The spike may seem sudden, but gas prices are finally playing catch up with soaring crude prices, reports CBS News correspondent Anthony Mason.
Yes, $3 a gallon gas is back, though we're still well short of the all time high -- $3.22 set this past May.
But that could be tested soon, adds Mason, with crude rising relentlessly for the past month at the New York Mercantile Exchange and now threatening to crack $100 a barrel.
The national average price of a gallon of gas rose 1.5 cents overnight to $3.004, and has jumped almost 25 cents in three weeks, according to AAA and the Oil Price Information Service.
"The consumer has been relatively isolated from these prices," said Amanda Kurzendoerfer, commodities analyst at Summit Energy Services Inc. in Louisville, Ky.
But, she said, if oil prices don't retreat, gas prices could reach $3.50 or $4 a gallon by next summer.
Crude, meanwhile, pared earlier losses of more than $2 a barrel Monday after the Institute for Supply Management reported that the economy's services sector grew at a faster-than-expected rate in October. The report helped equity markets rebound from earlier lows, and moderated concerns about the economy driven by the situation at Citigroup Inc., which warned Sunday it would take additional losses of $8 billion to $11 billion due in part to its exposure to risky mortgage debt. The announcement came as Citigroup CEO Charles Prince resigned, and reignited worries that the problems facing the subprime mortgage industry could spread, affecting the broader economy.
"Weekend news that another top banking head handed in his resignation due to subprime woes ... is roiling the markets," said Edward Meir, an analyst at MF Global UK Ltd., in a research note.
Energy investors worry that a slowdown in the economy would curb demand for oil and petroleum products.
Light, sweet crude for December delivery fell 15 cents to $95.78 a barrel on the New York Mercantile Exchange Monday, but alternated frequently between gains and losses.
Other energy futures were mixed. The contract for December gasoline fell 2.35 cents to $2.416 a gallon on the Nymex, while December heating oil rose 0.28 cent to $2.5765 a gallon.
December natural gas fell 26.6 cents to $8.152 per 1,000 cubic feet. In London, December Brent crude fell 29 cents to $91.79 a barrel on the ICE Futures exchange.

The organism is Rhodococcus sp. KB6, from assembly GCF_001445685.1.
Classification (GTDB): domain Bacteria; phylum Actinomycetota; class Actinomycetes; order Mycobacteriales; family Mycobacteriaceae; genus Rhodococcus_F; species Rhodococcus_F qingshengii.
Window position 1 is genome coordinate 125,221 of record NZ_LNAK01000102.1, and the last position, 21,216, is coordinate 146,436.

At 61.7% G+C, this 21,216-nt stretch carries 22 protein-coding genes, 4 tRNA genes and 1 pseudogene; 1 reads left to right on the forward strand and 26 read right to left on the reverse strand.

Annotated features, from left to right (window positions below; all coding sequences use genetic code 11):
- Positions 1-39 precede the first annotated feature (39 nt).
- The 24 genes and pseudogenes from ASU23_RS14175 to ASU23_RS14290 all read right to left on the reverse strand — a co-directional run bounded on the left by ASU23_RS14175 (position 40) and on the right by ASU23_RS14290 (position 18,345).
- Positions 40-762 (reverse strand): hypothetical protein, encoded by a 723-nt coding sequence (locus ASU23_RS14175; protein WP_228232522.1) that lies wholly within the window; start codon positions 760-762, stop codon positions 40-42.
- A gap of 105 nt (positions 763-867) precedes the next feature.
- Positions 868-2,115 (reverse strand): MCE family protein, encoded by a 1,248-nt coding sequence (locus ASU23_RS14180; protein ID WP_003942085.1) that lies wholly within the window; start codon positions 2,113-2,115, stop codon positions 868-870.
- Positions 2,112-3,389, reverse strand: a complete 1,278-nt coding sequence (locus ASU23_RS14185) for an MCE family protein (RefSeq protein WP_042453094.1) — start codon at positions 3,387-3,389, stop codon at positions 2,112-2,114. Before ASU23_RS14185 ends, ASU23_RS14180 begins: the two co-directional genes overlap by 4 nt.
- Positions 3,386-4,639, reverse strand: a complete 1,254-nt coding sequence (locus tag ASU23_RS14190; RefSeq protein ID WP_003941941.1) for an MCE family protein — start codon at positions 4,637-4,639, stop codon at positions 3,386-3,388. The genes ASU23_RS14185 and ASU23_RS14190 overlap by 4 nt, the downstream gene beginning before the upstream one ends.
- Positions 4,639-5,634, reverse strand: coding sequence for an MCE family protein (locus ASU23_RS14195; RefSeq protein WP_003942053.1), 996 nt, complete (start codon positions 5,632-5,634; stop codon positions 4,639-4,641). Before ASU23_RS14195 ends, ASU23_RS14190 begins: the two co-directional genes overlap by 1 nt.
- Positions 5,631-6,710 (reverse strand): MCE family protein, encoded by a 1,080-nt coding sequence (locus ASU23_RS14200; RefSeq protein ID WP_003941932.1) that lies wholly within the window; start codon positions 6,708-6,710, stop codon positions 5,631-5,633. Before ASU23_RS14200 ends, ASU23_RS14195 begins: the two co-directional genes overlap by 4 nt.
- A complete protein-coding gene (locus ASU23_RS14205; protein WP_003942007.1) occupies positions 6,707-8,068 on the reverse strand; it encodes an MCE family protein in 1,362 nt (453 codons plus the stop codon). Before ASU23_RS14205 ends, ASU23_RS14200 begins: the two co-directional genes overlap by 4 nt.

Conflicting news on oil supplies and demand contributed to the market's uncertainty. Iraqi crude exports rose by nearly 200,000 barrels a day in October to 1.84 million barrels a day, according to PVM Oil Associates Ltd. in Vienna. In addition, Russian oil output rose 0.6 percent last month compared to the previous month, marking a new post-Soviet high of 9.93 billion barrels a day, PVM said.
A separate survey of analysts by Dow Jones Newswires suggests OPEC raised crude oil production in October by 1.24 percent, or 382,000 barrels from the previous month to 31.23 million barrels.
But the International Energy Agency on Monday said global crude oil demand will rise to 98 million barrels a day in 2015 from the 84 million barrels a day now, Dow Jones Newswires reported.
Prices were pressured Monday by an easing in tensions abroad. Kurdish rebels released eight Turkish soldiers Sunday, moderating concerns about whether Turkey will launch attacks on guerrilla bases in northern Iraq. Escalating tensions in the Middle East could disrupt oil supplies out of the region.
Despite Monday's swoon, analysts think some traders and investors will try to push oil prices to the psychologically important $100 level this week. Crude prices are within the range of inflation-adjusted highs set in early 1980. Depending on the how the adjustment is calculated, $38 a barrel then would be worth $96 to $103 or more today.
"I wouldn't see this sell-off today as the start of a correction," Kurzendoerfer said.
Nevertheless, the Washington Post reports that many veteran oil analysts see the current round of price increases as a bubble that could quickly burst in the face of increased production by OPEC, a warm winter, a slowdown in the economy or a decline in demand for gasoline.